Malagasy Voices

Yesterday afternoon I sat in a small cafe in the Antananarivo Ivato Airport waiting for my return flight to my host community of Diego. Throughout lunch, myself and another volunteer who is serving near Fort Dauphin, listened to an American from Texas tell her friends about her extensive knowledge of what she eluded to as the country of Africa (which she was surely no longer in). She spoke of the continent of Africa as though it was one landmass, one people, one culture, one insignificant place on the map with just enough pretty and exotic animals to spend a week seeing and taking photos of, and then returning home to gush about what an adventure it had been. As volunteers living, working, worshipping and walking in community with the people of Madagascar, we cringed over and over again as she vindicated herself on how little she knew or cared about the country she was in or the people who lived here, nor did she have the desire to learn, as she was clearly already the foremost expert on everything African, having visited the island for less than a day.

 

From the time we are children, young, impressionable and vulnerable, we are sold a particular face and story of what Africa is, and what it means to be African. From books, magazines and other forms of media in the West, we are taught to believe that Africa is a sing story of utter catastrophe. In this singular, one-dimensional story, there is no possibility of Africans being similar to us, no possibility of having feelings toward those living in Africa as anything more complex than a patronizing, well-meaning pity, and surely no possibility of connection as human equals.

 

Africa is a place of immeasurable beauty of nature found in grassy savannas, tumbling waterfalls and exotic animals. It is a place of incomprehensible people, fighting senseless wars over territory and power, dying of AIDS, and Malaria and Ebola and waiting for a kind white foreigner to donate their 25 cents a day and come and save them.

 

This is how you create a single story. You show a people as one thing, as only one thing, over and over and that is what they become.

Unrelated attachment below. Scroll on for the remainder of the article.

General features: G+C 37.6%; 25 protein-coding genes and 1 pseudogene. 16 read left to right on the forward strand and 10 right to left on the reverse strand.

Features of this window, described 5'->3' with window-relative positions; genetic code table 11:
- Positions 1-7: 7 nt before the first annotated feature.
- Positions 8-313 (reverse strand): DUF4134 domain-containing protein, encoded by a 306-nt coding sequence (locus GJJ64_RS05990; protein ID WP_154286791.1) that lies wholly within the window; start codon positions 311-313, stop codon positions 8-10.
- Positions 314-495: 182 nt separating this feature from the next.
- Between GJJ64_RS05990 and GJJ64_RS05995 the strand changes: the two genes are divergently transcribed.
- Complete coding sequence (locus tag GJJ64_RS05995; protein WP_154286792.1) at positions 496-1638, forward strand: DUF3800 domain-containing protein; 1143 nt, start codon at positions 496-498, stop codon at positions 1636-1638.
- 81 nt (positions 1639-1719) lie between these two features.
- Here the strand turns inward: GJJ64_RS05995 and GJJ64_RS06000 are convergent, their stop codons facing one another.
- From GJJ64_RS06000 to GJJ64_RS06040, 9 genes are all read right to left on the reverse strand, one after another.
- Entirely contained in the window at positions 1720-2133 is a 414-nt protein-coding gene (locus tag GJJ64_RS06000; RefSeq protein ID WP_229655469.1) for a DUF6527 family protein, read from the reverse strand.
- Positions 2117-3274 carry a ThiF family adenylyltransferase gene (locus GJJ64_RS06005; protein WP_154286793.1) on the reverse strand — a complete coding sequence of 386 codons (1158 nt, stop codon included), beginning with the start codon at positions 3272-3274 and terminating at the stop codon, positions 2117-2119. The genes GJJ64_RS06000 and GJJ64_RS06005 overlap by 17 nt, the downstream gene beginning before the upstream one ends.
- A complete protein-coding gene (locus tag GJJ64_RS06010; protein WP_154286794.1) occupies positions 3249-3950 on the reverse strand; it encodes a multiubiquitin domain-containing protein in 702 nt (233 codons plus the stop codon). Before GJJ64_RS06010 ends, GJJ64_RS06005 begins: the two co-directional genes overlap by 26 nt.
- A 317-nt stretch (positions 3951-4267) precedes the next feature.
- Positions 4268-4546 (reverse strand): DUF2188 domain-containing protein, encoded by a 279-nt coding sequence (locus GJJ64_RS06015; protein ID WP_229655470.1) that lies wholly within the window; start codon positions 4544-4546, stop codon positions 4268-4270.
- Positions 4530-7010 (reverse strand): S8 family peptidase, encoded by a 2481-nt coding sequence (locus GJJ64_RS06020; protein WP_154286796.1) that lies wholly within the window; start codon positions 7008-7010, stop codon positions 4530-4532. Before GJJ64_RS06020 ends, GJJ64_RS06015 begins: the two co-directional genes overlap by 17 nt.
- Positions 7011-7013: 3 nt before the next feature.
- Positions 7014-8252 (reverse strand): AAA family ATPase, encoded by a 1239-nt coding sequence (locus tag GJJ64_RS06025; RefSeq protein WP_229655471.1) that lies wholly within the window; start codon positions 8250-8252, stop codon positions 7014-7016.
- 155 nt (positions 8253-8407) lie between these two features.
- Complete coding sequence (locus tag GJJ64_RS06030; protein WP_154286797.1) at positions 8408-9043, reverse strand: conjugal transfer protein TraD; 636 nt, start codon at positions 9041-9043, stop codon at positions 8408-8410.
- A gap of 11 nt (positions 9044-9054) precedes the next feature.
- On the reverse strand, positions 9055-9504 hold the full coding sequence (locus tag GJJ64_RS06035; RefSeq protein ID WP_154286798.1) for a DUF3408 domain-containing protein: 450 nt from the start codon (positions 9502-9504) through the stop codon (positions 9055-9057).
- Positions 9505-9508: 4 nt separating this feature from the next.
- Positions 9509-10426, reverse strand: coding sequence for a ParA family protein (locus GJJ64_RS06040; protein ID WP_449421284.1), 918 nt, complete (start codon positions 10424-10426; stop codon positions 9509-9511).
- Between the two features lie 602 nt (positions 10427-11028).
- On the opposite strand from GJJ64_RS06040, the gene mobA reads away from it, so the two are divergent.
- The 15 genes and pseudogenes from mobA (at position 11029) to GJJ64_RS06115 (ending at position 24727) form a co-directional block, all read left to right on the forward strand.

The reality is that our trials undoubtedly contribute to who we are as people, but to insist that they are the only stories of our lives is to negate human experience and over look the many other things that form us. A single story is born and created in stereotypes, and the issue with stereotypes is not to say that they are untrue, but rather that they are not the whole truth. They make one story the only story.

 

Of course, Africa, like every other corner of the world, has it’s share of catastrophes. Countries like South Sudan and the Democratic Republic of the Congo deal with intense political instability and incessant violence. South Africa, Lesotho and Swaziland have the highest AIDS transmission rates in the world. And in my own host country of Madagascar, poverty is incessant despite the gems, woods and oil that could make it rich if foreigners didn’t strip them of it.

 

But there are other stories. These stories are not just about catastrophe, and it is just as, if not more, important to tell them.

 

The consequence of a single story is that it robs people of dignity. It creates barriers in understanding. It makes recognition of equal humanity between the West and the “developing nations” difficult. It emphasizes how we are different, rather than how we are the same.

 

It is difficult not to be confronted with the ways in which the Malagasy government has failed it’s people. Every single day I see failing infrastructure, poverty, the normalized sex tourism practices in my city, the politicians who’d rather line their own pockets than give money to the people. And yet, everyday I see the resilience of people who thrive here despite the government, rather than because of it.

 

It is for these reasons that I’ve decided to utilize my camera as a means to tell stories, to be a platform for cross-cultural understanding and truth telling. Over the course of the rest of my YAGM year, I hope to post the stories of the people of my community and those who I meet in Madagascar, who have already shown and done so much for me. I am deeply excited for this photo project and hope you will join me in reading some voices of Madagascar.

 

I’ll end with a quote from the author who inspired this photo project. I highly recommend her wildly popular TED Talk “the Danger of a Single Story.”

 

“Stories matter. Many stories matter. Stories have been used to fracture and malign, but also to empower and humanize. Stories can break dignity, but also repair dignity.” -Chimimanda Ngozi Adichie

 

Britta